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Embryonic DNA Sampled after IVF for First Time Without Biopsy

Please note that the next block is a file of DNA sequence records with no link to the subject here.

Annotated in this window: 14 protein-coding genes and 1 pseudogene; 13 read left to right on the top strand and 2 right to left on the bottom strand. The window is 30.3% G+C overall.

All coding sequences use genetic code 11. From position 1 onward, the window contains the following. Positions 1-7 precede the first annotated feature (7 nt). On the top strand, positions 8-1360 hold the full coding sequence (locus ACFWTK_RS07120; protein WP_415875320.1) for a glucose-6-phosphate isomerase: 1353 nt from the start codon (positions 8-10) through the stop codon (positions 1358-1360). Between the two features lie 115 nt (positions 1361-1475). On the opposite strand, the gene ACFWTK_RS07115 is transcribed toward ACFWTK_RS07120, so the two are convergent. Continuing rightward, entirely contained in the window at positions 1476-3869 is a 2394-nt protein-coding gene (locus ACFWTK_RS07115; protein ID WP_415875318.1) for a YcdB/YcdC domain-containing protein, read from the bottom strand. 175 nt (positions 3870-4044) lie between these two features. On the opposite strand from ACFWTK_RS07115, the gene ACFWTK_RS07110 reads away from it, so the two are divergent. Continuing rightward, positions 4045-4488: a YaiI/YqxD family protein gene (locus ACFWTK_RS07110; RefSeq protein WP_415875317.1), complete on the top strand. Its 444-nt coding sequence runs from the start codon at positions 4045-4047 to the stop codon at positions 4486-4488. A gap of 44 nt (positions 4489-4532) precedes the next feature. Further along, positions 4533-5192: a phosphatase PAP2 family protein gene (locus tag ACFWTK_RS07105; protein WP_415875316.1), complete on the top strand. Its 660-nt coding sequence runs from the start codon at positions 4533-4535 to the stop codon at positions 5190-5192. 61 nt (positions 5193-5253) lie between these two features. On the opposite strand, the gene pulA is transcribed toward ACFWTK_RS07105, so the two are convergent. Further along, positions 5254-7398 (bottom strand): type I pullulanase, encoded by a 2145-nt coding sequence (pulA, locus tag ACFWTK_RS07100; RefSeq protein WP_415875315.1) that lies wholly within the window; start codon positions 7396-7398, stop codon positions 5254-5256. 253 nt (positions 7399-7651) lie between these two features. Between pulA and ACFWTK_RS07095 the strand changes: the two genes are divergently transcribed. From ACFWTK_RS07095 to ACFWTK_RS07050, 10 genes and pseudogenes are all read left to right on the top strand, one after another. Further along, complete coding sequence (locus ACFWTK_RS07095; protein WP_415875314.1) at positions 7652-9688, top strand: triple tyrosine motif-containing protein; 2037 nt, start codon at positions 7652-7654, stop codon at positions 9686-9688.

Preimplantation genetic diagnosis (PGD) technologies allow identification of genetic disorders in human preimplantation embryos after in vitro fertilization (IVF) and before the embryo is transferred back to the patient. This technique allows couples with a high risk of passing on inherited diseases, to increase their chances of having a healthy baby. Despite the theoretical benefits of PGD, clinical outcomes using these technologies vary, possibly because of the need to remove one or more cells from the embryo using biopsy. In a study published on March 13, 2013 in Reproductive Biomedicine Online, a group of researchers from Italy and the United Kingdom sought to achieve diagnosis of genetic disease in embryonic DNA without the use of a biopsy. By extracting fluid from human embryos at the blastocyst stage they found that it contains DNA from the embryo. Blastocysts are 5- or 6-day-old embryos and are at the last free-living stage that can be studied in the laboratory prior to transfer into the uterus. Blastocysts contain between 50 and 300 cells that surround a fluid-filled cavity called the blastocoel.. The researchers carefully removed fluid from the blastocoel, leaving the cells intact. The sampled blastocysts were subsequently cryopreserved. This study employed real-time PCR to show that genomic DNA was present in about 90% of blastocoele fluid samples harvested. Moreover, the potential for determining embryo sex directly from blastocoele fluid was demonstrated by amplifying the multicopy genes TSPY1 (on the Y chromosome) and TBC1D3 (on chromosome 17). The authors said this opens up the possibility of screening embryos from couples carrying an X-linked disorder to identify male embryos at high risk of disease. In addition, the application of whole-genome amplification technologies to fluid samples was also shown to be feasible, potentially allowing more comprehensive genetic tests. As proof of principle, the authors said that microarray comparative genomic hybridization was attempted to confirm the sex of embryos, as well as to detect several aneuploidies. They noted, however, that further studies would be needed to validate this approach and confirm that the accuracy is sufficient for diagnostic purposes. "This is the first time that embryonic DNA has been detected in the human blastocyst without the use of biopsy," explained lead researchers Simone Palini. Ph.D., from the IVF Unit at Cervesi Hospital in Cattolica, Italy, Dr. Luca Galluzzi from the University of Urbino in Italy and Dr. Dagan Wells from the University of Oxford, United Kingdom. "This is a technique that most embryologists can easily master," said Dr. Carlo Bulletti who directs the IVF team at Cervesi Hospital Cattolica. Professor Mauro Magnani, Chairman of the Department of Biomolecular Sciences of the University of Urbino, added. "More work needs to be done to confirm our results, but we hope that this approach will ultimately help infertile couples achieve their dream of having a family. It may also improve the options for families affected by severe inherited conditions, helping them to have healthy babies." "Even though it is only a preliminary finding, this approach may allow for genetic testing of the embryo without the complexity of cell sampling," said Joe Leigh Simpson, M.D., Senior Vice President for Research Programs, March of Dimes Foundation and President, International Federation of Fertility Societies (IFFS), a pioneer in reproductive medicine and genetics. [Press release] [Reproductive Biomedicine Online]